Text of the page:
# Kinetic Energy & Relativity: E=mc^2

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In summary, the wikipedia article on Kinetic Energy states that kinetic energy for single objects is frame-dependent, meaning it can vary depending on the observer's reference frame. For example, a bullet may have kinetic energy in one reference frame, but zero kinetic energy in another. This also applies to mass, with the concept of relativistic mass taking into account the kinetic energy of an object, while invariant mass is a property of the object itself and does not depend on the observer. Different observers may ascribe different values of relativistic mass to the same object at the same time.

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The wikipedia article on Kinetic Energy: http://en.wikipedia.org/wiki/Kinetic_energy

"Kinetic energy for single objects is completely frame-dependent (relative). For example, a bullet racing by a non-moving observer has kinetic energy in the reference frame of this observer, but the same bullet has zero kinetic energy in the reference frame which moves with the bullet."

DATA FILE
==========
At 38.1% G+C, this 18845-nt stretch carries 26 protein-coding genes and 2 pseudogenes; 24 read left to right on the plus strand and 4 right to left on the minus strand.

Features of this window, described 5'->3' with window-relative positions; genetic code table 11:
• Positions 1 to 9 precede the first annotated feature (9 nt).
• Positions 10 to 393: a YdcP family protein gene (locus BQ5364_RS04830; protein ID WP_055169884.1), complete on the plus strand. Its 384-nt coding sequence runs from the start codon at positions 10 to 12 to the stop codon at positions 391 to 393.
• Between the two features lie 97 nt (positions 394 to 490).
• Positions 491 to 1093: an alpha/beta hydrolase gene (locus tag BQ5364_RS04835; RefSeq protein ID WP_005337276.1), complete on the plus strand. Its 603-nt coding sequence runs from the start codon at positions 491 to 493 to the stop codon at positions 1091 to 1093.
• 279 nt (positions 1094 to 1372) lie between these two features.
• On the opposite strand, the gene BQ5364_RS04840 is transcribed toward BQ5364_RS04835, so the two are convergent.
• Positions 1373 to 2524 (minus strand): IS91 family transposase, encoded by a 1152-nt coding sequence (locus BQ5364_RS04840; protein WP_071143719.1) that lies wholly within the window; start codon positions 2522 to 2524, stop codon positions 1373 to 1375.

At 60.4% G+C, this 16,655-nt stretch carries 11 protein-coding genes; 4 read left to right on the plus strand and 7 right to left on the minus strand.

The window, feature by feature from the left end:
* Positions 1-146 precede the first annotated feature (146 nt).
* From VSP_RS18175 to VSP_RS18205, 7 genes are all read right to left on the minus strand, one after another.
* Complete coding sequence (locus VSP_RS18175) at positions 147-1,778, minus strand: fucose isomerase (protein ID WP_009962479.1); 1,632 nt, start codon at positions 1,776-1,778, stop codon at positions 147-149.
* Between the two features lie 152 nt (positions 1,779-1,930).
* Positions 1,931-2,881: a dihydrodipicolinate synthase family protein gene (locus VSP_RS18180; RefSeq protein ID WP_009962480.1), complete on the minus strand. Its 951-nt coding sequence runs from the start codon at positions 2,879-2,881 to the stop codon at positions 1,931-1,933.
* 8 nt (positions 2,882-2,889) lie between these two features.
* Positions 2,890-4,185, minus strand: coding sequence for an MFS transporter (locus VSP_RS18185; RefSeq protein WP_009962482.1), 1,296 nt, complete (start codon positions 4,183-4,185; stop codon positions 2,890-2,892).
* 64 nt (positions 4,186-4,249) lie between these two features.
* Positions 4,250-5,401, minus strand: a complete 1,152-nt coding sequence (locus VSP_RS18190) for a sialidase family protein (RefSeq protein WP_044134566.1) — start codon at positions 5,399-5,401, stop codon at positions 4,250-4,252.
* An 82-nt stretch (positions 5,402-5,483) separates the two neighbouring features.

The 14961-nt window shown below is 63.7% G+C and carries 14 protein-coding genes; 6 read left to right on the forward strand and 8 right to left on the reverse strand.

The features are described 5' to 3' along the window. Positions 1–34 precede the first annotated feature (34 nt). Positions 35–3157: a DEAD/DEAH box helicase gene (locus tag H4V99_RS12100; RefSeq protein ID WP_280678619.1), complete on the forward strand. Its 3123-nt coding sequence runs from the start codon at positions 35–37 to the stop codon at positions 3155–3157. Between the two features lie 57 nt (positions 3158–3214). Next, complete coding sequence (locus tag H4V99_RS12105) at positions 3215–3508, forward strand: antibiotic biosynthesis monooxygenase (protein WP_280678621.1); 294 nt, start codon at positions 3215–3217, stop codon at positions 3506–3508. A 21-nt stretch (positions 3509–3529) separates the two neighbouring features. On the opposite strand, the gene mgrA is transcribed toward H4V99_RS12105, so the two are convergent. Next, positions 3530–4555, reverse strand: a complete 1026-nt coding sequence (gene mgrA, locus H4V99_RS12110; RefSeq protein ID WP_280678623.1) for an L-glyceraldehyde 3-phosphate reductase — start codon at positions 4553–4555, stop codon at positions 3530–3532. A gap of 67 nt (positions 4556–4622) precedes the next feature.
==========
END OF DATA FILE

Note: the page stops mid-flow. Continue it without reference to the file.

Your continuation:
If two people in separate reference frames disagree on the kinetic energy of a bullet, do they also disagree on the mass? (I'm thinking of E=mc^2 here)

Well, yes, of course. If an object has rest mass m0 (the mass in a frame relative to which it has speed 0), then an observer moving at speed v relative to the object it has mass $m_0/\sqrt{1- v^2/c^2}$- the faster it moves (relatively, of course) the greater the mass.

DrGreg said:
The subject of "mass" in relativity crops up regularly in this forum, and it necessary to point out the word has (at least) two different meanings in relativity
1. Relativistic mass includes within it the kinetic energy of the object, and so depends on the relative speed of the object to the observer. Different observers can ascribe different values of relativistic mass to the same object at the same time.
2. Invariant mass, also known as rest mass, excludes kinetic energy, and it a property of the object itself and does not depend on the observer.
Not all authors agree which of these two definitions to use when you say "mass" without further explanation. The modern convention amongst most physicists is to use definition 2, but there are still some people who use definition 1. Neither definition is technically wrong, but one reason 1 is considered unnecessary is because relativistic mass is really just another name for "energy" (via E = mc2). For an object that is stationary relative to the observer, the two definitions give the same answer.
So the answer to your question is "yes" if you mean relativistic mass, but "no" if you mean invariant mass.